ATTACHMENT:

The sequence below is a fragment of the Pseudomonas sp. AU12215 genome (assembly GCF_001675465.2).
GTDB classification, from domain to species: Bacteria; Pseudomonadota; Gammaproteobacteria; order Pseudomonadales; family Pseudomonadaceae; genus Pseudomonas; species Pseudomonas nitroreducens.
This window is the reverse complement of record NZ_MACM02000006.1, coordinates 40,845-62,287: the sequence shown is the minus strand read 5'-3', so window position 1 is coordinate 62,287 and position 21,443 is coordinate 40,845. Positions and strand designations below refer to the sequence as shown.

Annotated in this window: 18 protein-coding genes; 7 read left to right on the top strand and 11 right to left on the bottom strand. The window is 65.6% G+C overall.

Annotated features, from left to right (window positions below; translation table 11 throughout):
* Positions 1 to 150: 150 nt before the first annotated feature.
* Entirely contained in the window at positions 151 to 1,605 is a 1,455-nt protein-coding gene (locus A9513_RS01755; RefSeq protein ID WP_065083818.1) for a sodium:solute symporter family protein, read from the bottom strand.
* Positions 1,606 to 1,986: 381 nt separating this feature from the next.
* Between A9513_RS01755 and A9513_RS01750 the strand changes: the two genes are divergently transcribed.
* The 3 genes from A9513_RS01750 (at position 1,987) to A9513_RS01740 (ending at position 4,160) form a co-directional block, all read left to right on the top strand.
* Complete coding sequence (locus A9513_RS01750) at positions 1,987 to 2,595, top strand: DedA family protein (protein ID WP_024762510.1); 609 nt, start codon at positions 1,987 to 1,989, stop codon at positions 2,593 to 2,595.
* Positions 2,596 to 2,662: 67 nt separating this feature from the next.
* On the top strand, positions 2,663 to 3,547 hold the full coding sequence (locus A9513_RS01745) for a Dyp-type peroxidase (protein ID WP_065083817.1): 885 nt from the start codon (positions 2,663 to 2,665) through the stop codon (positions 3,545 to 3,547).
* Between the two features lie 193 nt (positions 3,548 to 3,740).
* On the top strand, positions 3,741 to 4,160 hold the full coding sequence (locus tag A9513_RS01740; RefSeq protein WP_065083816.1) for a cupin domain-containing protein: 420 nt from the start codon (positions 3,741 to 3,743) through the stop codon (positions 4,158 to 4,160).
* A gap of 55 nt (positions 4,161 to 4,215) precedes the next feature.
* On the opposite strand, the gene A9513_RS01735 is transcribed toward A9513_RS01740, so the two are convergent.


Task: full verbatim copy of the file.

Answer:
The sequence below is a fragment of the Pseudomonas sp. AU12215 genome (assembly GCF_001675465.2).
GTDB classification, from domain to species: Bacteria; Pseudomonadota; Gammaproteobacteria; order Pseudomonadales; family Pseudomonadaceae; genus Pseudomonas; species Pseudomonas nitroreducens.
This window is the reverse complement of record NZ_MACM02000006.1, coordinates 40,845-62,287: the sequence shown is the minus strand read 5'-3', so window position 1 is coordinate 62,287 and position 21,443 is coordinate 40,845. Positions and strand designations below refer to the sequence as shown.

Annotated in this window: 18 protein-coding genes; 7 read left to right on the top strand and 11 right to left on the bottom strand. The window is 65.6% G+C overall.

Annotated features, from left to right (window positions below; translation table 11 throughout):
* Positions 1 to 150: 150 nt before the first annotated feature.
* Entirely contained in the window at positions 151 to 1,605 is a 1,455-nt protein-coding gene (locus A9513_RS01755; RefSeq protein ID WP_065083818.1) for a sodium:solute symporter family protein, read from the bottom strand.
* Positions 1,606 to 1,986: 381 nt separating this feature from the next.
* Between A9513_RS01755 and A9513_RS01750 the strand changes: the two genes are divergently transcribed.
* The 3 genes from A9513_RS01750 (at position 1,987) to A9513_RS01740 (ending at position 4,160) form a co-directional block, all read left to right on the top strand.
* Complete coding sequence (locus A9513_RS01750) at positions 1,987 to 2,595, top strand: DedA family protein (protein ID WP_024762510.1); 609 nt, start codon at positions 1,987 to 1,989, stop codon at positions 2,593 to 2,595.
* Positions 2,596 to 2,662: 67 nt separating this feature from the next.
* On the top strand, positions 2,663 to 3,547 hold the full coding sequence (locus A9513_RS01745) for a Dyp-type peroxidase (protein ID WP_065083817.1): 885 nt from the start codon (positions 2,663 to 2,665) through the stop codon (positions 3,545 to 3,547).
* Between the two features lie 193 nt (positions 3,548 to 3,740).
* On the top strand, positions 3,741 to 4,160 hold the full coding sequence (locus tag A9513_RS01740; RefSeq protein WP_065083816.1) for a cupin domain-containing protein: 420 nt from the start codon (positions 3,741 to 3,743) through the stop codon (positions 4,158 to 4,160).
* A gap of 55 nt (positions 4,161 to 4,215) precedes the next feature.
* On the opposite strand, the gene A9513_RS01735 is transcribed toward A9513_RS01740, so the two are convergent.